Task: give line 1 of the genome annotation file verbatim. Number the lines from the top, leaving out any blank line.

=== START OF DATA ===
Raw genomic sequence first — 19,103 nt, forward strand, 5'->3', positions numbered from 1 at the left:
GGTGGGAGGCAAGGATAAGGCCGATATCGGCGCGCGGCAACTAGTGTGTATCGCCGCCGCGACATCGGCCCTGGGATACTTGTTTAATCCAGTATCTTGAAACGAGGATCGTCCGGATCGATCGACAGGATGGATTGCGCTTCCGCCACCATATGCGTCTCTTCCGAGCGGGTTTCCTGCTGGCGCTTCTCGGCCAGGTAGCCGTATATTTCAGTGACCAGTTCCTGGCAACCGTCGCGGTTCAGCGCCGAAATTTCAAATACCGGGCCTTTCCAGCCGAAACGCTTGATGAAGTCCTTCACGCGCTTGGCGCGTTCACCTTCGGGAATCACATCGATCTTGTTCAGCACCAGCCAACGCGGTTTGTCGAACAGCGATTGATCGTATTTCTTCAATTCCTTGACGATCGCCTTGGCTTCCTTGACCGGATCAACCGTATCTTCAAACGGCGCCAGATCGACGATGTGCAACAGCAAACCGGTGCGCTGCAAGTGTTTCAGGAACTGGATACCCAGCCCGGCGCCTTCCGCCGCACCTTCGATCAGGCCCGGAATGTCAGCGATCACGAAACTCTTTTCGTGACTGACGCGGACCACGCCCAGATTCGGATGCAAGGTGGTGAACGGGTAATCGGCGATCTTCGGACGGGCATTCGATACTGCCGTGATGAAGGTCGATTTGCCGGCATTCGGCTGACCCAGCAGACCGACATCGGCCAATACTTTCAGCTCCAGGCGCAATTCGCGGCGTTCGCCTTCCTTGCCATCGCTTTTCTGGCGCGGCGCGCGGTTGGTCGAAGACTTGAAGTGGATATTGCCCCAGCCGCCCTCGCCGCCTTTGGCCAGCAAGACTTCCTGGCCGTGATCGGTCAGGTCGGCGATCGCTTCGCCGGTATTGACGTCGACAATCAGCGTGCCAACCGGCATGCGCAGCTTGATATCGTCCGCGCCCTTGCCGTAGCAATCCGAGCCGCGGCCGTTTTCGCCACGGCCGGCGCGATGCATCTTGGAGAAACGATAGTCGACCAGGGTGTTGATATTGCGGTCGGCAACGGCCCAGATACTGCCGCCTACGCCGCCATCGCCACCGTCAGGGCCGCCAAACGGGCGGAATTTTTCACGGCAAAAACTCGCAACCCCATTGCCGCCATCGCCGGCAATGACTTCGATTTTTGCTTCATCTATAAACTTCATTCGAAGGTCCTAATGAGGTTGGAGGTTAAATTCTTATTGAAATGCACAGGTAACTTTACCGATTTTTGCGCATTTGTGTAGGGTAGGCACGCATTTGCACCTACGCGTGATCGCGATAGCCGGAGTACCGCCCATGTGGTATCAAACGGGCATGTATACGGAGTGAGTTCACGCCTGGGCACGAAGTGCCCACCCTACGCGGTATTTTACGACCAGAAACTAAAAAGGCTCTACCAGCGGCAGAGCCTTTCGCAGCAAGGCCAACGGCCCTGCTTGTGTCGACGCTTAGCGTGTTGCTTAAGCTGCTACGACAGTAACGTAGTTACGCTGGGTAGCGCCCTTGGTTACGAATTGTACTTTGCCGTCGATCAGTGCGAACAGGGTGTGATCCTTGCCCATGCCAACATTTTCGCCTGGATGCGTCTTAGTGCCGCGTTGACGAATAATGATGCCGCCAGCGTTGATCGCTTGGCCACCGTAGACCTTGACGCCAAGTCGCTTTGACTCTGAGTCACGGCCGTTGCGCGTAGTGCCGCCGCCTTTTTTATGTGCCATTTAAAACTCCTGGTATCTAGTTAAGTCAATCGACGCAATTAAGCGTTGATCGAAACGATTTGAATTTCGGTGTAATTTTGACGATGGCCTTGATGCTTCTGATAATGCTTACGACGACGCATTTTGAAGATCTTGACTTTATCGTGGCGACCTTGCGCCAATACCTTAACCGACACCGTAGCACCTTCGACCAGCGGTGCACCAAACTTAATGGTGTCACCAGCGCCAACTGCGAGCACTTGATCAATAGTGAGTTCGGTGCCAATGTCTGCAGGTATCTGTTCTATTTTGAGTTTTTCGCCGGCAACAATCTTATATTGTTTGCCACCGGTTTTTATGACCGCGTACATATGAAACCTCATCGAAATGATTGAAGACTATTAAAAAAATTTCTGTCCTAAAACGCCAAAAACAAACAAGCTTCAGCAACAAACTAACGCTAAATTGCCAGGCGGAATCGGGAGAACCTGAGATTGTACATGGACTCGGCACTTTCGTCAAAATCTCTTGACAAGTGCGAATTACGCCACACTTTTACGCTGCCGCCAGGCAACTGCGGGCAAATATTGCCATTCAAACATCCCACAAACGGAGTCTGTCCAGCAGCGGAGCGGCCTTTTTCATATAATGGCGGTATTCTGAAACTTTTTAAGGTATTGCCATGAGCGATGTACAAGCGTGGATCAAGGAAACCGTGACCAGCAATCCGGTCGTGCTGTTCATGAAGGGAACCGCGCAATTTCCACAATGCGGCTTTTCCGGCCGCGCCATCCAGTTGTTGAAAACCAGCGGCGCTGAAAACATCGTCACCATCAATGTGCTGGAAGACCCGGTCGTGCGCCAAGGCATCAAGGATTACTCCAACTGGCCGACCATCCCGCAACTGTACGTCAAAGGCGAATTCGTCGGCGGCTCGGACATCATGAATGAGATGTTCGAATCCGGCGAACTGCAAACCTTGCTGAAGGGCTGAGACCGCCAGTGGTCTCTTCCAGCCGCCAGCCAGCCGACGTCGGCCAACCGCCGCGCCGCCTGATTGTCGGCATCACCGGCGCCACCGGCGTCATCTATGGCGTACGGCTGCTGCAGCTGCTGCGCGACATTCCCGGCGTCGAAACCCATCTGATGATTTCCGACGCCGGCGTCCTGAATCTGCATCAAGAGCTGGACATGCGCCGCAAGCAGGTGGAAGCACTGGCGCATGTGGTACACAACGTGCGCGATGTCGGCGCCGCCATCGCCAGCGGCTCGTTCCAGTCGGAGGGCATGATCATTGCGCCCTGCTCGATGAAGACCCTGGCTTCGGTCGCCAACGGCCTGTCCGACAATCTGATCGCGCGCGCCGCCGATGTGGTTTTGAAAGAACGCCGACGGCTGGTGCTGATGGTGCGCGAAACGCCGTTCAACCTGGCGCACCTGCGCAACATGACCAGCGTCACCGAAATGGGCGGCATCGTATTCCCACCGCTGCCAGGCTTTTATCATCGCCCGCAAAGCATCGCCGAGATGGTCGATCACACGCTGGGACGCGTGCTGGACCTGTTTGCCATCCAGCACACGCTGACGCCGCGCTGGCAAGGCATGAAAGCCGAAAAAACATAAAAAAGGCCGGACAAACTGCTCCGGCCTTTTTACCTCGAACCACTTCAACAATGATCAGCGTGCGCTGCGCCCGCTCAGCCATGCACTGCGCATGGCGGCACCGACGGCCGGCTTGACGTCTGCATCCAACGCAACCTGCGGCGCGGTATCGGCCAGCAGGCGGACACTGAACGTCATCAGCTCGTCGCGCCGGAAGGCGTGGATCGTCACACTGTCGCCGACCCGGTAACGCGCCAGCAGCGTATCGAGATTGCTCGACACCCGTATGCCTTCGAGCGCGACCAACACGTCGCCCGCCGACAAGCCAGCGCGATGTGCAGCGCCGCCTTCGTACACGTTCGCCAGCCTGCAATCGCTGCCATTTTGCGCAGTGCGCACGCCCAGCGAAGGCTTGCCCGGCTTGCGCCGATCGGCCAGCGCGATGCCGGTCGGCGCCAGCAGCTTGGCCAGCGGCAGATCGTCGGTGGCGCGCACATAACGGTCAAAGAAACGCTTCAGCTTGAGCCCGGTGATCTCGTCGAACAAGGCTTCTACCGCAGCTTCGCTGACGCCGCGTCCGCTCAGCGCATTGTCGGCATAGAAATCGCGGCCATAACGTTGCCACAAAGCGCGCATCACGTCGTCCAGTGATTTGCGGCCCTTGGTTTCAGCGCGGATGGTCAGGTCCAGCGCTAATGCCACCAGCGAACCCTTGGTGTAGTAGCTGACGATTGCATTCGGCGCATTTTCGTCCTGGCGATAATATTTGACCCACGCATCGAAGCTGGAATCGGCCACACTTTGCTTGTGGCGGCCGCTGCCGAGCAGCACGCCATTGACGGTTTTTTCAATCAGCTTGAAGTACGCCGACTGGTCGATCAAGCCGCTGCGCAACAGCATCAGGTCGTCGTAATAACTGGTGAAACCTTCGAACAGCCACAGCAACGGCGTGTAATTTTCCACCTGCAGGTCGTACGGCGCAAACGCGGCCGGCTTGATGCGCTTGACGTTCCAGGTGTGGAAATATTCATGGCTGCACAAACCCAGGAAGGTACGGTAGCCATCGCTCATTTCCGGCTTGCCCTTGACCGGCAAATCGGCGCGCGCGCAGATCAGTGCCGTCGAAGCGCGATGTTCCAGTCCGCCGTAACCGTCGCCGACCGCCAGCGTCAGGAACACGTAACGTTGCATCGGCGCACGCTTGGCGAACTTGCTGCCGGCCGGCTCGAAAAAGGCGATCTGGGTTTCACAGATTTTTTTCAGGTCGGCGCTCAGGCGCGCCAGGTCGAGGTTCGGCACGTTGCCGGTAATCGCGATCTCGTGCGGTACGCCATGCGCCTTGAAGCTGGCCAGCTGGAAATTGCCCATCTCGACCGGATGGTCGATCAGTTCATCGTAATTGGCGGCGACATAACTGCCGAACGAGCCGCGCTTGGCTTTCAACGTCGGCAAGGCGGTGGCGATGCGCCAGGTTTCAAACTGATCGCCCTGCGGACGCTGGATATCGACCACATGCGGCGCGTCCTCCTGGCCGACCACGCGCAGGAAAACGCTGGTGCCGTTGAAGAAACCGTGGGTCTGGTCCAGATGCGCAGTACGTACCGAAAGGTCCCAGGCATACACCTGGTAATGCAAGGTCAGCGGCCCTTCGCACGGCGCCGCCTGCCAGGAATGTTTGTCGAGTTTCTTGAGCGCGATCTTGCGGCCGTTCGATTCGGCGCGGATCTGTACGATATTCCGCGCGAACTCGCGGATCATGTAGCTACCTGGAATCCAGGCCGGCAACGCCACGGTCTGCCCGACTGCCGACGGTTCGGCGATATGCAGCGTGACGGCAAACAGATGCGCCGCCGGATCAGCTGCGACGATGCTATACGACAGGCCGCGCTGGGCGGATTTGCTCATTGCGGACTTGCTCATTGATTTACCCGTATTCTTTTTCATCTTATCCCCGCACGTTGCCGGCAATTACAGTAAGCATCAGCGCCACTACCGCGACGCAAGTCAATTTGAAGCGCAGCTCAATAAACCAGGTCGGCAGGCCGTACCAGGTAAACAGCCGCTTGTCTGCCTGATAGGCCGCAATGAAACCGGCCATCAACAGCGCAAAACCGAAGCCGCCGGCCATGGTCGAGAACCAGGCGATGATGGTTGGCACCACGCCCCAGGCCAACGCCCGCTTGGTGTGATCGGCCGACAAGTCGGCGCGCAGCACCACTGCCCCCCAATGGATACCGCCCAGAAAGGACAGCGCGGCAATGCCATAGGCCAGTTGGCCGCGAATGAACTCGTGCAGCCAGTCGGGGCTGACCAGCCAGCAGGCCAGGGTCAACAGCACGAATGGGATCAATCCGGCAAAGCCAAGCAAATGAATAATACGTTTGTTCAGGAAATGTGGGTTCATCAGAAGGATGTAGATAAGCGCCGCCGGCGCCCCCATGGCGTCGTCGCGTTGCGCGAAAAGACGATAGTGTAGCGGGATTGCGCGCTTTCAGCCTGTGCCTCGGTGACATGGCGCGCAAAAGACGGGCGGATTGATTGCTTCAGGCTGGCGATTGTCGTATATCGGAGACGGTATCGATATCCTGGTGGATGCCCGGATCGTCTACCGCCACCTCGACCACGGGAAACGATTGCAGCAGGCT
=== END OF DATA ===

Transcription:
Raw genomic sequence first — 19,103 nt, forward strand, 5'->3', positions numbered from 1 at the left: